6.   Art

Certainly the famous literary Catholics of the English-speaking world – John Henry Cardinal Newman, Hilaire Belloc, G.K. Chesterton, Graham Greene, Evelyn Waugh, Siegfried Sassoon (who converted later in life), and Thomas Merton – have all played an enormous part in my own conversion and continuing appreciation of the faith. Even Catholics of an unorthodox stripe (like Greene) have had a powerfully orthodox influence on me.

Writing, of course, is far from the only artistic testimony to the faith. Catholicism has always surrounded itself with beauty, regarding it as the splendor of truth. In the words of the German priest, professor, and theologian Karl Adam, “Art is native to Catholicism, since reverence for the body and for nature is native to it.” The Puritan influence is foreign to Catholicism – just as the idea that smashing altars, defacing Madonnas, and breaking stained glass as a religious act is foreign, and indeed heretical, to Catholics. The Catholic Church leaves such Talibanism to the Protestants and iconoclastic heresies. The Catholic Church, instead, offers a celebration of beauty; and beauty, in our world of pierced faces, body tattoos, gangsta rap, and concrete tower blocks, is something we could use much more of.

5.   Freedom

Yes, the good old reactionary, repressive Catholic Church has been the most ardent defender of freedom in the history of the world – though it almost never gets credit for it. We live in an age of determinist ideologies – with the fate of nations and individuals supposedly determined by race, economics, history, psychology, genetics, or even – insofar as Protestants have any common doctrinal beliefs – predestination. The Catholic Church stands alone in radical defense of man’s free will.

4.   The Saints

The Catholic is never alone. God is always near. The Catholic remembers Mary. He remembers her saying yes to the Incarnation. He remembers those who have gone before him: the vast parade of saints whose personalities and attributes are so various, so free, and yet so devoted to the singular path that leads to holiness and union with God.

3.   Unity

When we affirm the Nicene Creed, we affirm our belief in the “one, holy, Catholic, and apostolic Church.” The Creed does not say “many, reformed, anti-Catholic, Bible-based churches.” Nor does it say, “several nation-based, autocephalous, and selectively conciliar churches.” The Church is called to be one – one body of Christ, one bride of Christ.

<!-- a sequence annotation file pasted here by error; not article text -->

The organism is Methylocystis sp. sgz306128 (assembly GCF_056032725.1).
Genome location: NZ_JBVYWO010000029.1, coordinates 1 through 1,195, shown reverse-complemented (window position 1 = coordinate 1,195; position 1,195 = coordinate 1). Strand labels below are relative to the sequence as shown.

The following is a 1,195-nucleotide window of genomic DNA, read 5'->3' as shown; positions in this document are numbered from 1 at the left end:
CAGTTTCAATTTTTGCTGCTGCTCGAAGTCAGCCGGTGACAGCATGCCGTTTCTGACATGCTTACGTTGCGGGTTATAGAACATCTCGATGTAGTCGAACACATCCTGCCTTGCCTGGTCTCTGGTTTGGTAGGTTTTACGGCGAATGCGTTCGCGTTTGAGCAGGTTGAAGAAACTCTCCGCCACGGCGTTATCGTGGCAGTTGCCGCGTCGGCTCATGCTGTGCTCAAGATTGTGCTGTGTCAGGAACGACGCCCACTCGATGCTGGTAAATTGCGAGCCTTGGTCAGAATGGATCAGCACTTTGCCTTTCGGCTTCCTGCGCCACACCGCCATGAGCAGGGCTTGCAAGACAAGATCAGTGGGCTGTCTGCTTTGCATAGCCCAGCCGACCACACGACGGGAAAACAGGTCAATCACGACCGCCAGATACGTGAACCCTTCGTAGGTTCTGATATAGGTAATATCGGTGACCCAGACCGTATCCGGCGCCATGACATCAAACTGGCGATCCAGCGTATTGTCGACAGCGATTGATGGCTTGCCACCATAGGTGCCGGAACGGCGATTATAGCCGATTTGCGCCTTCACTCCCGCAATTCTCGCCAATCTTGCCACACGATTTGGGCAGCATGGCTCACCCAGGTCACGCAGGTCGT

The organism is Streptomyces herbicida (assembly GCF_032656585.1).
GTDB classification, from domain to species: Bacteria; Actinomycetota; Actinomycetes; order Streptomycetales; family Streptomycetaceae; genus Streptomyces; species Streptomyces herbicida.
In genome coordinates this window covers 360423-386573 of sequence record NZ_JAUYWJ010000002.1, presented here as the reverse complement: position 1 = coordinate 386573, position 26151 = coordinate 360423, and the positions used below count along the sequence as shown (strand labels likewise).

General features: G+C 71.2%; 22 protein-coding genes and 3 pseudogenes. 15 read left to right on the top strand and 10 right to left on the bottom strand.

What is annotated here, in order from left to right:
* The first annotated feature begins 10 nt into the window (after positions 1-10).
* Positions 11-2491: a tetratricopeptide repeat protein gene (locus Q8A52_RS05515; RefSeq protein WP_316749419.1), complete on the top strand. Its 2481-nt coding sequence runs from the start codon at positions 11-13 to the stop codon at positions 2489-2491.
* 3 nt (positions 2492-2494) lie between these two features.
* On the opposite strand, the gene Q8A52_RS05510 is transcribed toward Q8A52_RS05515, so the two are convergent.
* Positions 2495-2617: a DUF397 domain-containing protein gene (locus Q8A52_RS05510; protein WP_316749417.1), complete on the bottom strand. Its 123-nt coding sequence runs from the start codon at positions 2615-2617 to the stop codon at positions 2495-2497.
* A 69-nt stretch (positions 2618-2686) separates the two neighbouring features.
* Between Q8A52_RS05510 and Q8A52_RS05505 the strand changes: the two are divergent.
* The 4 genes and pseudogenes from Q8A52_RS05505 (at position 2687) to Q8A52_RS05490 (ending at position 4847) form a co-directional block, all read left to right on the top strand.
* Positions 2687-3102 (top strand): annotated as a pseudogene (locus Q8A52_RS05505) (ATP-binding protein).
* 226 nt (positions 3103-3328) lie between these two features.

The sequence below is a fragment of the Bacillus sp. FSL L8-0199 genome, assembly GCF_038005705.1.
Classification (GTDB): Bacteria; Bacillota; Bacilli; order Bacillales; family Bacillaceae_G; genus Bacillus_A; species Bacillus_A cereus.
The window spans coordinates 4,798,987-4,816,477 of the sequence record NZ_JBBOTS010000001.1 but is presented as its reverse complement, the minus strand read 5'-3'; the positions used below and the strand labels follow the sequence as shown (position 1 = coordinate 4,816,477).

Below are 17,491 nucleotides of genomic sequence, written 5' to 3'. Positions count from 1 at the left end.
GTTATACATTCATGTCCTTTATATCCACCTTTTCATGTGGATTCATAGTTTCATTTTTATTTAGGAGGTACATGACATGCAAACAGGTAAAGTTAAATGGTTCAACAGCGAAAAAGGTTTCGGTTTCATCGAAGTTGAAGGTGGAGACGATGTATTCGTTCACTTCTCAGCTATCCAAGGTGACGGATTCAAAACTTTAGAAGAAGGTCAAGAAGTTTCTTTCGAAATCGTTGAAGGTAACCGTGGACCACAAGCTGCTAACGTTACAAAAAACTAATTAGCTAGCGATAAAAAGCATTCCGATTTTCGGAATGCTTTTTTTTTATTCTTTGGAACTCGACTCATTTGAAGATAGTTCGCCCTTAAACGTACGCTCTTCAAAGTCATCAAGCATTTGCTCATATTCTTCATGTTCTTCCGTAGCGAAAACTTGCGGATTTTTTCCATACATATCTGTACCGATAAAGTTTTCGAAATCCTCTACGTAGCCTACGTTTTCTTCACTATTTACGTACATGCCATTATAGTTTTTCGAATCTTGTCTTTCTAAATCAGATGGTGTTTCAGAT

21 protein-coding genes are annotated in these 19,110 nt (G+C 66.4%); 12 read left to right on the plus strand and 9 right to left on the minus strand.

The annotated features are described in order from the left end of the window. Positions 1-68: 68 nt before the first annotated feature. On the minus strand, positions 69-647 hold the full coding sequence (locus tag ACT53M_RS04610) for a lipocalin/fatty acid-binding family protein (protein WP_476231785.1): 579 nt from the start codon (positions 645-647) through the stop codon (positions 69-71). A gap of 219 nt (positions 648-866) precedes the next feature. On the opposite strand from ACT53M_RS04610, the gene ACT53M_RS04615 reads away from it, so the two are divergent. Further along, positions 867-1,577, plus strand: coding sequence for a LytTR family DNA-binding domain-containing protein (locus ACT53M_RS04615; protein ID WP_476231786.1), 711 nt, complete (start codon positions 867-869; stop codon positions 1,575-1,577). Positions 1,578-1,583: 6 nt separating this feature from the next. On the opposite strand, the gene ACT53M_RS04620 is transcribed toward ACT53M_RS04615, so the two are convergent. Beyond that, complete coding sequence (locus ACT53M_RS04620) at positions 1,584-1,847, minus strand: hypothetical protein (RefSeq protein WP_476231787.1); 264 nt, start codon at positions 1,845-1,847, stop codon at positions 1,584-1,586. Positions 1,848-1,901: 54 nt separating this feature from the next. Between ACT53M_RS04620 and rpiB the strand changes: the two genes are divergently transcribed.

2.   The Sacraments

The sacraments and the visible Church are another proof and nurturer of the faith. I am among the least mystical of men, but I will gladly stump up and affirm the efficacy of the sacraments, sincerely and prayerfully entered into. With Pascal I would affirm that one actually learns the Catholic faith by doing – which is why deracinated, prissy, critical philosophes standing outside will never “get it.” The faith of the Catholic is a great drama unfolding before God, and we are the players in it. There is the awesome reality of the Eucharist, God made flesh at every Mass, and our responsibility before Him and in receiving Him. There is the visible alter Christus of the priesthood. Even those sacraments that many Catholics find painful – such as penance – are powerful reminders of the reality of God and of the necessity of both our faith and our good works.

1.   Truth

Nothing else would matter about Catholicism if it weren’t true. But it is our firm belief as Catholics that it is true. And, indeed, I believe that the historical case for the Catholic Church is virtually irrefutable, as irrefutable as it was to Cardinal Newman. And there is something else. We know that the Church affirms that its members and servants are all subject to original sin. But while men might falter, the teaching of the Church does not. That has been our rock, tested through the tempests of centuries and undiminished through time.

Crocker is a convert from Anglicanism and author of Triumph: The Power and the Glory of the Catholic Church. His complete article What’s So Great About Catholicism? expounds on the above points.

BTW — Crisis Magazine is one of the best multi-author Catholic blogs out there. Check it out!